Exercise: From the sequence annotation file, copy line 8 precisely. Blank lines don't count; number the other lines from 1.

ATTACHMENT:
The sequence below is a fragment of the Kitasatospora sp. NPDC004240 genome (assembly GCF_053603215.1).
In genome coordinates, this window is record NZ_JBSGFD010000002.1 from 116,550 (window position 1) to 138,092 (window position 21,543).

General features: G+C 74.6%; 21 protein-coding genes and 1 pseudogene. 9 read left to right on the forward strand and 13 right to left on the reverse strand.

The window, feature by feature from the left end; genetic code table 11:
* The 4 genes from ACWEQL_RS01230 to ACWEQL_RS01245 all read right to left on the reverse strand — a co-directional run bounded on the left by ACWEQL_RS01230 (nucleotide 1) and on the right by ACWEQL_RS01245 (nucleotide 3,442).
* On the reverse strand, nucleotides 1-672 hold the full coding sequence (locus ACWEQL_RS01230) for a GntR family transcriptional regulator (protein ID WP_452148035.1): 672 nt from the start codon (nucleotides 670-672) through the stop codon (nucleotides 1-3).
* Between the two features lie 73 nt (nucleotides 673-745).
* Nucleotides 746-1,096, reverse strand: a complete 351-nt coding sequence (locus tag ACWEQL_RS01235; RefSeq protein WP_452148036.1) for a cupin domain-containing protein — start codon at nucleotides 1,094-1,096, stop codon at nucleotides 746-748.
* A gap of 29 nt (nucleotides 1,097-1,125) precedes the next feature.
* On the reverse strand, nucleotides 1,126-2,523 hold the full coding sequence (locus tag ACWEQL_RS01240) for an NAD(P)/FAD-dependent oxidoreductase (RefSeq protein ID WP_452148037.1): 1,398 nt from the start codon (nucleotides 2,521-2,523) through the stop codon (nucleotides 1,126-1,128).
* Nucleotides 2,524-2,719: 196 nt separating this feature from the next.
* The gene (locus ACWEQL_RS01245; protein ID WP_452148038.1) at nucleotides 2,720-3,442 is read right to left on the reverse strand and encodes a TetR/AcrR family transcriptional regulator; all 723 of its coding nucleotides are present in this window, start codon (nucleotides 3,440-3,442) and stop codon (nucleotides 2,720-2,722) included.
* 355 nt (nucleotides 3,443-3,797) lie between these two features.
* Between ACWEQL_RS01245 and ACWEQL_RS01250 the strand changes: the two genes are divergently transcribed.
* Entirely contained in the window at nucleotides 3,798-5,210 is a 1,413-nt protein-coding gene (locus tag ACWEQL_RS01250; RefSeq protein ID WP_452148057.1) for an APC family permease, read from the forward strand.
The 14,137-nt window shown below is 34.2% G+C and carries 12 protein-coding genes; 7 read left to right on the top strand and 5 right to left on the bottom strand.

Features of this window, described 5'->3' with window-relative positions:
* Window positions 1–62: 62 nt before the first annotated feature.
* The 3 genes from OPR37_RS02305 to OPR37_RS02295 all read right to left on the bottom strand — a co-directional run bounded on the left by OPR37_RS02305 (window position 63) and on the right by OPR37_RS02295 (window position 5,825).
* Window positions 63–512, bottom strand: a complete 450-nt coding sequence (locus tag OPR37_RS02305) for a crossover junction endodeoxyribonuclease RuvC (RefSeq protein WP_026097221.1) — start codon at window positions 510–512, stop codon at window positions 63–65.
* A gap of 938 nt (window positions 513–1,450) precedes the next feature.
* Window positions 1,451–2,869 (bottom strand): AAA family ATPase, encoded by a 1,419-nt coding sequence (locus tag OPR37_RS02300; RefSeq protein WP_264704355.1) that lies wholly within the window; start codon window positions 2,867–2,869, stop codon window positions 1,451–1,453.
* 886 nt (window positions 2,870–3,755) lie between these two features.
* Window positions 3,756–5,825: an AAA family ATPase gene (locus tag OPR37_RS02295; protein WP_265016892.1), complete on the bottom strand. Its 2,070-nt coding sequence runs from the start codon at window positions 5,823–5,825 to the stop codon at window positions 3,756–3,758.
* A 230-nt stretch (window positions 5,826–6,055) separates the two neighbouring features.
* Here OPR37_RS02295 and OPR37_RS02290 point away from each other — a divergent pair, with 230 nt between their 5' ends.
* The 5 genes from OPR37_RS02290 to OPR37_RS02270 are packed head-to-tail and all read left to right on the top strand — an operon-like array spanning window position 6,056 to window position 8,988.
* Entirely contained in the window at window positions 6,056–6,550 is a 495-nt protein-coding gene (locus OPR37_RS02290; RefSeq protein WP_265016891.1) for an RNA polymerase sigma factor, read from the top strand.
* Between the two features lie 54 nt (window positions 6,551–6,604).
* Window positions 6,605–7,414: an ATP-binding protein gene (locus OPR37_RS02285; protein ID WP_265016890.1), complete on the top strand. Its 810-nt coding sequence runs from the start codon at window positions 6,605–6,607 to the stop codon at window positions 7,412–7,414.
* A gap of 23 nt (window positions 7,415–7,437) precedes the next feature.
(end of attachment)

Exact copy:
* Nucleotides 746-1,096, reverse strand: a complete 351-nt coding sequence (locus tag ACWEQL_RS01235; RefSeq protein WP_452148036.1) for a cupin domain-containing protein — start codon at nucleotides 1,094-1,096, stop codon at nucleotides 746-748.